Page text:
Dry cuticles are generally the result of moisture. This is a guide about remedies for dry cuticles.
Read and rate the best solutions below by giving them a "thumbs up".
I found an old jar of face cream in my drawer that I had forgotten about that is a few years old. Instead of throwing it away, I started using it on my cuticles. I rub it in well and then push back the cuticle. I find I now have fewer hangnails, etc. Plus it also softens my hand. I usually do it while sitting at the computer.
By sharons61755 from Mackinaw, IL
I'm a pretty avid crafter and always seem to have my hands in things that are not good for them. Lately I've been applying chapstick to my cuticles a couple times a week before going to sleep, and it's worked miracles on the condition of my hands. No more hangnails or cracked cuticles. If only the stuff worked as well on chapped lips.
By Lisa from Tampa, Fl
If you have super dry cuticles but you don't have any cuticle cream, lip balm works very well.
By Robin from Washington, IA
Share Your Feedback: Once you try any of the above solutions, be sure to come back and give a "thumbs up" to the one that worked the best for you. Do you have a better solution? Click "Share a Solution" above!
Here are questions related to Remedies for Dry Cuticles.
I have dry, hard cuticles in the summer and in Florida, no less! I've done the topical application of oils, Chapstick, gloves and socks at night and it works temporarily. But I'm thinking what's the cause? Attack it at the cause for a permanent solution. Has anyone out there found more than just a band-aid remedy? I'd really appreciate your input. Thanks!
By MT from Tampa, FL
I know there are good tips here. However, you might consider whether simple dehydration is contributing to or causing your problem.
Our bodies are 75% or so water. That means we need a lot of water intake to maintain good hydration. You might try keeping a short-term "water journal." Jot down how much water you drink on any given day, or keep track for a week, whatever works for you. If you're drinking less than, say, a quart of water a day, you probably need more. That's only a guess, everyone is different. One surefire signal of dehydration is a headache. Try drinking a glass of water. If it helps, dehydration was what gave you the headache.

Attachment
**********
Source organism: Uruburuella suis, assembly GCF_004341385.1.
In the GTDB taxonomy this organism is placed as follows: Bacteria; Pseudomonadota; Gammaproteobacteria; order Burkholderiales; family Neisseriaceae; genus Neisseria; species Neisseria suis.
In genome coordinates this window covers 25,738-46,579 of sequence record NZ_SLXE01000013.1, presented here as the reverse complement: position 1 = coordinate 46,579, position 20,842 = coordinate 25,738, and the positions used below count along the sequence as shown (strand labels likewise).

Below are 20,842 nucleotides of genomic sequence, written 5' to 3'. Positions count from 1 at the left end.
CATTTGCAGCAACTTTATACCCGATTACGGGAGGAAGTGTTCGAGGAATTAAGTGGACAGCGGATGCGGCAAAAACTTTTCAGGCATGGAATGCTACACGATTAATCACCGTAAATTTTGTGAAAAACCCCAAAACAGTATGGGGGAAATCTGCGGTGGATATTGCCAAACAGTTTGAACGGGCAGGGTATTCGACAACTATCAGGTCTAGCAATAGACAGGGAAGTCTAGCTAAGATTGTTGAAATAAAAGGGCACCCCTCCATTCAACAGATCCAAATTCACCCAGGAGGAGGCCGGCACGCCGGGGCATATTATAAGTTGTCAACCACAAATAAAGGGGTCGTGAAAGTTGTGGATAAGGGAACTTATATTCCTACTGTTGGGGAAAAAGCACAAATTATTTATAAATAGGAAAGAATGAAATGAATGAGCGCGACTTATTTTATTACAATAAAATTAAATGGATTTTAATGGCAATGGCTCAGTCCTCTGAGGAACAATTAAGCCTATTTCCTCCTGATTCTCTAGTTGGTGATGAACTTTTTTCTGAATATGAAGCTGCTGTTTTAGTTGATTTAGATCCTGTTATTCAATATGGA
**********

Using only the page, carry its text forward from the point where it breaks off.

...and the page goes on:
Try keeping a glass of water (preferably filtered,) or a reusable bottle full of water on hand all the time. Yes, it'll mean you'll make more trips to the bathroom - but you'll probably start noticing less dryness in your cuticles.
Hope I've been some help...
Thrifty Fun has been around so long that many of our pages have been reset several times. Archives are older versions of the page and the feedback that was provided then.
I have very dry hard cuticles. I have spent so much money on lotions etc. to make them soft, no luck. Even saw the Dr. Has anyone got any suggestions? I will appreciate any help. Thanks
Donna from Victoria B.C.
What I do is I rub Vaseline all over my hands, then wear a pair of gloves at night when I go to bed. This way the Vaseline won't stain my blankets and sheets.
You might want to rub Vaseline on your cuticles and this might rid you of the dry hard cuticles. But be sure to wear a pair of gloves.
Marge from NY (10/01/2007)
Donna Victoria .B.C. (10/01/2007)
By Denise w
By Susan from ThriftyFun
Burt's Bees Lemon Cuticle cream. it's a little expensive, but it last forever and a little goes a long way.
Corona Hoof cream, sold at horse places. It's full of lanolin and great not only on your hands, but feet (10/01/2007)
Apparently woolfat is very close to the sebum produced by human skin. As suggested in previous posts - when wearing at night put some cotton gloves on. When doing household chores also put some on with cotton gloves and rubber ones if required. This really should work.
Ps. I have been using woolfat for 20 years as an ingredient in moisturisers and creams. (10/02/2007)
Donna from Victoria B.C. (10/03/2007)
By Carolynn C.A
Instant manicure! In between manicures, my cuticles tend to be very dry at home. It's isn't a problem to apply cuticle oil, but invariably, when I'm on the way to an appointment in the car, I look at my hands and wish I had treated my cuticles before leaving home.
To solve this problem I take 3 or 4 Q-tips and break off one cotton end off, leaving a long stem and a cotton end. I saturate them with olive oil and store them in a small medicine bottle in my purse.
Take one out and rub along the cuticle line. Add some lotion to your hands and rub in, it's so simple. You can use each Q-tip at least 2 times each. It really makes your cuticles look good!
By Deborah from Vero Beach, FL